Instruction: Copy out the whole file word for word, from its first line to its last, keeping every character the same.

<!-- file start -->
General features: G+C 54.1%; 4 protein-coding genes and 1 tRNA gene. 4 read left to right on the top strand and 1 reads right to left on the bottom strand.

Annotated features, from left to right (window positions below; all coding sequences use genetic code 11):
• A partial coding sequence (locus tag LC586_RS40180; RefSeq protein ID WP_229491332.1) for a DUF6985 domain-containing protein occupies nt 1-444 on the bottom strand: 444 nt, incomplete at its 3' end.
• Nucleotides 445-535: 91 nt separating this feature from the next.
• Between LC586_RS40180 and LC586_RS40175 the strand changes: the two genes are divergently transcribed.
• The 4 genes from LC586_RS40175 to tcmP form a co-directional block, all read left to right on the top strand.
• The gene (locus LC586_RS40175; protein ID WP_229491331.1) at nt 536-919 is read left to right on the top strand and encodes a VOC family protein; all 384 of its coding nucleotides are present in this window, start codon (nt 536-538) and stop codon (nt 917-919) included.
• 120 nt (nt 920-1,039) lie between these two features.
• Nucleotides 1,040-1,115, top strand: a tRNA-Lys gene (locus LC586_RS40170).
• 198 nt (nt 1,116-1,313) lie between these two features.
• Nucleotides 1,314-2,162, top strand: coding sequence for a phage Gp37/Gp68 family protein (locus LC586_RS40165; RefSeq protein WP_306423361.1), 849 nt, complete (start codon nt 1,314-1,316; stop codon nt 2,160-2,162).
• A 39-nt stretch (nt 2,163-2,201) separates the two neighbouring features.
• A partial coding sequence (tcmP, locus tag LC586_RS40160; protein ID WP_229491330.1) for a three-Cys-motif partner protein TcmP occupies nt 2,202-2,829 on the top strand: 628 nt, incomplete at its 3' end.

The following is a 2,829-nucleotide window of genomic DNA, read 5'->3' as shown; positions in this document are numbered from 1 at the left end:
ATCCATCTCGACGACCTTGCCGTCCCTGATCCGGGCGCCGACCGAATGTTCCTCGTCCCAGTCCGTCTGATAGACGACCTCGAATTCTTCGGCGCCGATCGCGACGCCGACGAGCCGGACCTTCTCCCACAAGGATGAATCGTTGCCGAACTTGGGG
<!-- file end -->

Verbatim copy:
General features: G+C 54.1%; 4 protein-coding genes and 1 tRNA gene. 4 read left to right on the top strand and 1 reads right to left on the bottom strand.

Annotated features, from left to right (window positions below; all coding sequences use genetic code 11):
• A partial coding sequence (locus tag LC586_RS40180; RefSeq protein ID WP_229491332.1) for a DUF6985 domain-containing protein occupies nt 1-444 on the bottom strand: 444 nt, incomplete at its 3' end.
• Nucleotides 445-535: 91 nt separating this feature from the next.
• Between LC586_RS40180 and LC586_RS40175 the strand changes: the two genes are divergently transcribed.
• The 4 genes from LC586_RS40175 to tcmP form a co-directional block, all read left to right on the top strand.
• The gene (locus LC586_RS40175; protein ID WP_229491331.1) at nt 536-919 is read left to right on the top strand and encodes a VOC family protein; all 384 of its coding nucleotides are present in this window, start codon (nt 536-538) and stop codon (nt 917-919) included.
• 120 nt (nt 920-1,039) lie between these two features.
• Nucleotides 1,040-1,115, top strand: a tRNA-Lys gene (locus LC586_RS40170).
• 198 nt (nt 1,116-1,313) lie between these two features.
• Nucleotides 1,314-2,162, top strand: coding sequence for a phage Gp37/Gp68 family protein (locus LC586_RS40165; RefSeq protein WP_306423361.1), 849 nt, complete (start codon nt 1,314-1,316; stop codon nt 2,160-2,162).
• A 39-nt stretch (nt 2,163-2,201) separates the two neighbouring features.
• A partial coding sequence (tcmP, locus tag LC586_RS40160; protein ID WP_229491330.1) for a three-Cys-motif partner protein TcmP occupies nt 2,202-2,829 on the top strand: 628 nt, incomplete at its 3' end.

The following is a 2,829-nucleotide window of genomic DNA, read 5'->3' as shown; positions in this document are numbered from 1 at the left end:
ATCCATCTCGACGACCTTGCCGTCCCTGATCCGGGCGCCGACCGAATGTTCCTCGTCCCAGTCCGTCTGATAGACGACCTCGAATTCTTCGGCGCCGATCGCGACGCCGACGAGCCGGACCTTCTCCCACAAGGATGAATCGTTGCCGAACTTGGGG